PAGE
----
Scroll To Top

A Strategy to Change Minds: Focus on the Gay Family

A Strategy to Change Minds: Focus on the Gay Family


Neither of them knew much about the future, but it looked bright when Jay Foxworthy and Bryan Leffew decided to register as civil partners in the state of California. It was Leffew's birthday that clear night in 1998, and Foxworthy took him out for a night on the town, under the starlight, as two people in love do in San Francisco.

The following morning at breakfast, Foxworthy officially proposed with a birthday card slipped across a tiny table inside an IHOP restaurant. "I was not expecting it, so I cried, which made our waitress worry," remembers Leffew.

Right then and there, beside a wide selection of eggs and pancakes, they felt an overwhelming sense of accomplishment. The only thing that stood in their way was a quick trip to the city clerk's window where they would sign a white piece of paper. "I felt like I was married even before we signed," Leffew said. "And I didn't give a damn what anybody else thought about the legality of it."

Today, stories like these of two people invariably in love and now raising children are helping to fight against discrimination and hate through home videos posted on their YouTube channel, "Gay Family Values." And with a little help from Jaye Bird Productions, those same videos and values will make their silver screen debut in 2012 in a feature-length documentary, The Right To Love: An American Family.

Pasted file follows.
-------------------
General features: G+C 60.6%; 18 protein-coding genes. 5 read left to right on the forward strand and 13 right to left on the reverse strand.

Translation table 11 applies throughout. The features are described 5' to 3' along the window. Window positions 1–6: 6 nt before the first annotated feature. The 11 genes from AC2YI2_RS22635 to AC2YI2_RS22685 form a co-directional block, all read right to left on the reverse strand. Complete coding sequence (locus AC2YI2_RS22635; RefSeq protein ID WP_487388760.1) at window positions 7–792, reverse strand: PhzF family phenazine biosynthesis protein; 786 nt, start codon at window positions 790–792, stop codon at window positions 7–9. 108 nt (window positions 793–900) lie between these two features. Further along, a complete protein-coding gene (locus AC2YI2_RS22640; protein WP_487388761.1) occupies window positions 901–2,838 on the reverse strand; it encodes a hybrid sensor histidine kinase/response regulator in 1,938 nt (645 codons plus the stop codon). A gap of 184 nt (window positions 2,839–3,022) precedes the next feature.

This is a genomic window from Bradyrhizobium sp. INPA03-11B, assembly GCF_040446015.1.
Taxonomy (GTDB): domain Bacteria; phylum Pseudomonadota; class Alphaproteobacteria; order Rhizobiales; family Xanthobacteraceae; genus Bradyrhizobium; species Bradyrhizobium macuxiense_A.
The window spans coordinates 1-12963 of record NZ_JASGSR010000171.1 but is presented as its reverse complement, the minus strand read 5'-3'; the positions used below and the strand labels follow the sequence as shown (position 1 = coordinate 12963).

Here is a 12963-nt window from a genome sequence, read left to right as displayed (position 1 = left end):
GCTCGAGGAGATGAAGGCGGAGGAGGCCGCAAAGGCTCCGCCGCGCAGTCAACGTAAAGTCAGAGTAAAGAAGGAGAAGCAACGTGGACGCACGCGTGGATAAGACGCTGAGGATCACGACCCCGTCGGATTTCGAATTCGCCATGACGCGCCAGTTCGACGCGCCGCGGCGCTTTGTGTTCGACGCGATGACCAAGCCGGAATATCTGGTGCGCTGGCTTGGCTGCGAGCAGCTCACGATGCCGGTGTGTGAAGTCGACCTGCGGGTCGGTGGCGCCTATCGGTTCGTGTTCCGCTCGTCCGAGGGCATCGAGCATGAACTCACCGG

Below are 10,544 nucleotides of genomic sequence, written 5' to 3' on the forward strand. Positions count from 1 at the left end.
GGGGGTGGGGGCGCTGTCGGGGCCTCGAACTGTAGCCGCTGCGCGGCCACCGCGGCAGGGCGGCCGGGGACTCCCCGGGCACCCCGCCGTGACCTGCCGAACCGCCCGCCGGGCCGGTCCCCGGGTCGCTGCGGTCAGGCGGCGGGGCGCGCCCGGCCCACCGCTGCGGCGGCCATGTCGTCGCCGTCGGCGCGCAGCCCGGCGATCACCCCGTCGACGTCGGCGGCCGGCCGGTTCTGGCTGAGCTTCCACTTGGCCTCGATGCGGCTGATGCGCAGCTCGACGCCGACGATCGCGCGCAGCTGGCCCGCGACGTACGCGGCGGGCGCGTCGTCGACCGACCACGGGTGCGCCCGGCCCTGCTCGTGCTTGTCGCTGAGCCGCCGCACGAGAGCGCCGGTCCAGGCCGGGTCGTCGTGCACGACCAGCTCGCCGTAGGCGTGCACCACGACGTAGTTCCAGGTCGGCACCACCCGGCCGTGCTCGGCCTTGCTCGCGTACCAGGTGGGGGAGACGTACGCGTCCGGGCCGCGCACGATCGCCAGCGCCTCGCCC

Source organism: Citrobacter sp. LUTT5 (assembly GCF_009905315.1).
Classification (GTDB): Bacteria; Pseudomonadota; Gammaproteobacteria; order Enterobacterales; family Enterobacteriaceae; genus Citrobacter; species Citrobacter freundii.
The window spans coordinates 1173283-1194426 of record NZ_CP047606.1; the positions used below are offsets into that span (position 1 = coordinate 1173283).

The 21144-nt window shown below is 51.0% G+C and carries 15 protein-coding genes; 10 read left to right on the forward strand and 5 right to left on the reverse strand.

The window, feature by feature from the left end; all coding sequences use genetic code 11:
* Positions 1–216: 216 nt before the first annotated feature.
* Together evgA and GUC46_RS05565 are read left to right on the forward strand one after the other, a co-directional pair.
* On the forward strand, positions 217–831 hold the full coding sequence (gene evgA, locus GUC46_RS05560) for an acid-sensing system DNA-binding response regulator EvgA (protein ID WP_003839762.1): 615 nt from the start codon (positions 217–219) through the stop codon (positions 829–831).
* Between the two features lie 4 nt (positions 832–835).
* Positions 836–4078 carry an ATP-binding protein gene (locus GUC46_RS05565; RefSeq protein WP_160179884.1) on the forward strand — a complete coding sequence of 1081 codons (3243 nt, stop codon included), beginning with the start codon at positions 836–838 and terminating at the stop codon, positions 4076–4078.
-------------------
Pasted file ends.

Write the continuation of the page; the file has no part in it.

"We hope the film can help people see the issue of marriage equality and same-sex families in a new light," they wrote about the project in response to questions from The Advocate. "It's so easy to only think of these issues as ideas or concepts that you agree or disagree with. It turns into something else when you know these are matters of life and love for real people who have names. You probably know many of them."

Watch a trailer below and follow some of the moments from their videos on the following pages.

Things As They Are, Things As They Could Be

Two years after Foxworthy and Leffew took children Selena and David into their home, they decided to leave their civil union for more equal green pastures -- marriage. Luckily, they decided just before a certain 2008 referendum would throw California's marriage equality rights into the hands of voters who found it difficult to breathe the same legal air as the gay community.